It's time to redesign the talent development system to have a broader reach and more precise skilling.
In early 2022, we participated in a San Diego Workforce Partnership-sponsored panel discussion on labor market development at the Burnham Center for Community Advancement at the University of San Diego. Attendees were diverse in terms of ethnicity and profession, ranging from city and nonprofit officials to employers, colleges, and training organizations. Yet, many of their questions began with a similar refrain: "Finding talent is tough—any suggestions on how to expand the pipeline?"
The week prior, a meeting among large-city officials turned to infrastructure. The comments reflected a similar concern: "We need the money, but we also desperately need a workforce capable of completing the work."
That issue arises frequently. Some experts connect the current labor shortage to the Great Resignation, especially baby boomers leaving the workforce. Others attribute it to a significant reshuffling as employees look for better jobs.
Still other experts link the talent shortages to a reduction in immigration and labor participation rates. Regardless of the causes, the result is indisputable: It will not be easy to fill the 11 million-plus jobs now open today in the US.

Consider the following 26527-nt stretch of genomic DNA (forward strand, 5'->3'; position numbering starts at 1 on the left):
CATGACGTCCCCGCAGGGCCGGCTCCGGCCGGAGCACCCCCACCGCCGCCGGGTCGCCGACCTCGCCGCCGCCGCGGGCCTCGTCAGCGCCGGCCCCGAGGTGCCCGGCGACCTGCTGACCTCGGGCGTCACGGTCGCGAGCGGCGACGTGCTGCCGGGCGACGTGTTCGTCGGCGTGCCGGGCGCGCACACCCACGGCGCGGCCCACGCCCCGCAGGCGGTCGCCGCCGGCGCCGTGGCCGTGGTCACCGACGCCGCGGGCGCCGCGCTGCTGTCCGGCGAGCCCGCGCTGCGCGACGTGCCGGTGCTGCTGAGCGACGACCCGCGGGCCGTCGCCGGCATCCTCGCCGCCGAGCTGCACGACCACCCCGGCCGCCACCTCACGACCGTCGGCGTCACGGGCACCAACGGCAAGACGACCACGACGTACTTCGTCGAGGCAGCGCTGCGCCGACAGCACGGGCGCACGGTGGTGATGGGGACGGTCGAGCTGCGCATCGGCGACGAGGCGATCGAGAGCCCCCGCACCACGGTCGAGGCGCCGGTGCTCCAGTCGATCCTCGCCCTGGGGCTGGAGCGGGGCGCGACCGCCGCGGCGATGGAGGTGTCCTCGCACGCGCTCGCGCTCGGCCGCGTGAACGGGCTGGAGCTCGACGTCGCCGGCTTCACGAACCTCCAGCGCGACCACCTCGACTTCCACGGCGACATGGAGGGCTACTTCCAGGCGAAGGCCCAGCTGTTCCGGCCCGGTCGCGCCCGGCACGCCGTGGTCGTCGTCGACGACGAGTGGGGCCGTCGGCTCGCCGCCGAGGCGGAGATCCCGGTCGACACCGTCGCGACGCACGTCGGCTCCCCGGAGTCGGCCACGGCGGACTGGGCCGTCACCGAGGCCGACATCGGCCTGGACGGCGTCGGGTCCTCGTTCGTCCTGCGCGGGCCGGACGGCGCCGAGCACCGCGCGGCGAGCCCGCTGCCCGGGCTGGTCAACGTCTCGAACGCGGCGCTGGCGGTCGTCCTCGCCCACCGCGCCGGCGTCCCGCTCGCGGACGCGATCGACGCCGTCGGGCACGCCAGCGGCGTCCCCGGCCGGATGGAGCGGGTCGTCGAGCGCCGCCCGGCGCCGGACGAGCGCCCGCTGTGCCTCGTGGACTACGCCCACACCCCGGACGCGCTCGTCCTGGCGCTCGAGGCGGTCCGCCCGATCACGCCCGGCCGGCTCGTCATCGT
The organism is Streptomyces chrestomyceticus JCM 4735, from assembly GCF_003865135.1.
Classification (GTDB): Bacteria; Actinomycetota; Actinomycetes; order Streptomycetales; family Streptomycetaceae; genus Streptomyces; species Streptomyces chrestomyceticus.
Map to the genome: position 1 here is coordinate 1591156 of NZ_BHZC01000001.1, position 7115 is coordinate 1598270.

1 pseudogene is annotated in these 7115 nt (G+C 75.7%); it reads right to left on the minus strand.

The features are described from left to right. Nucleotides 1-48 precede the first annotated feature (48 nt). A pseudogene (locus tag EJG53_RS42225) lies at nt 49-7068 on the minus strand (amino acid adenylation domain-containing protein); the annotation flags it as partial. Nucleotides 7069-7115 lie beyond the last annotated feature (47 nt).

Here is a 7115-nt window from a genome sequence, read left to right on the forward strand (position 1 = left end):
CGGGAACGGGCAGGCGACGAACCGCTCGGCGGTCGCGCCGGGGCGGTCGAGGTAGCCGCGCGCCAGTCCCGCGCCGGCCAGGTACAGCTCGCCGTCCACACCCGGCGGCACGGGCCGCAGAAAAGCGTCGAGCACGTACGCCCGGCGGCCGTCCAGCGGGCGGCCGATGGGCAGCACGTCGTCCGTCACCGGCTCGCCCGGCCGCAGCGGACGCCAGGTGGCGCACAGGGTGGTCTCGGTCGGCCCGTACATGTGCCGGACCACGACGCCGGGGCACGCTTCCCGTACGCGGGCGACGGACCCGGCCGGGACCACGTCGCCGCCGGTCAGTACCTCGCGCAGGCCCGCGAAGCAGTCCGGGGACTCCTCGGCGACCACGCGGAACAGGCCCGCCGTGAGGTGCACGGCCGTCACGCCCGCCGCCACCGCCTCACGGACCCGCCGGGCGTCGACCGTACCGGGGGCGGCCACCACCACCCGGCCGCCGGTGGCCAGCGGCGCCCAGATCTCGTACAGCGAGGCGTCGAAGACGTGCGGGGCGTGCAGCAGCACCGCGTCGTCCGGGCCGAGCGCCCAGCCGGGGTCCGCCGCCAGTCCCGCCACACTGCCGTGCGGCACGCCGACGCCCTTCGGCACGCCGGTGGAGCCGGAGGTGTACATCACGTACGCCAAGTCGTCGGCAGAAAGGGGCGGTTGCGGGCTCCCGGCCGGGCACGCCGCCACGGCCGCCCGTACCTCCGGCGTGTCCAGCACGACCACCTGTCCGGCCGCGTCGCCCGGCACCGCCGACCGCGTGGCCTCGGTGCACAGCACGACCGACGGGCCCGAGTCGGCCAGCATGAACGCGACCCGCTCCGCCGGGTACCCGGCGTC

Rethinking the pipeline
The talent shortage likely won't improve without intervention. Given the rapid growth of jobs for highly skilled and midskilled workers, college graduates alone can't meet the demand for qualified candidates.
In a 2020 paper, Harvard University professor Peter Blair; Byron Auguste, CEO and cofounder of [email protected]; and co-authors write that the pipeline of four-year degree candidates will be short by at least 25 percent, and the US cannot sufficiently increase the number of college graduates to meet demand.
An unrelenting focus on academic degrees as a prerequisite or proxy for job readiness restricts the talent pipeline in a particularly unfair way. For decades, a legacy of K–12 segregation and barriers to college access have obstructed educational opportunities for people of color.
Although we are not experts in the talent development profession, we are organizational leaders with decades of experience implementing change in the public, private, and social sectors. For our recent book Growing Fairly: How to Build Opportunity and Equity in Workforce Development, we spent more than two years interviewing workforce experts—individuals who work for large and small employers, nonprofit programs, city halls, and education and training centers—as well as aspiring workers and learners.
From those discussions, we have drawn lessons that point to TD executives' uniquely important position in addressing the current talent gap and in helping to reshape our failing workforce system. Chief TD officers can add substantial value by enhancing how their companies—and the regions in which they work—identify and train talent, evaluate skills, and promote new training approaches.
Broad and precise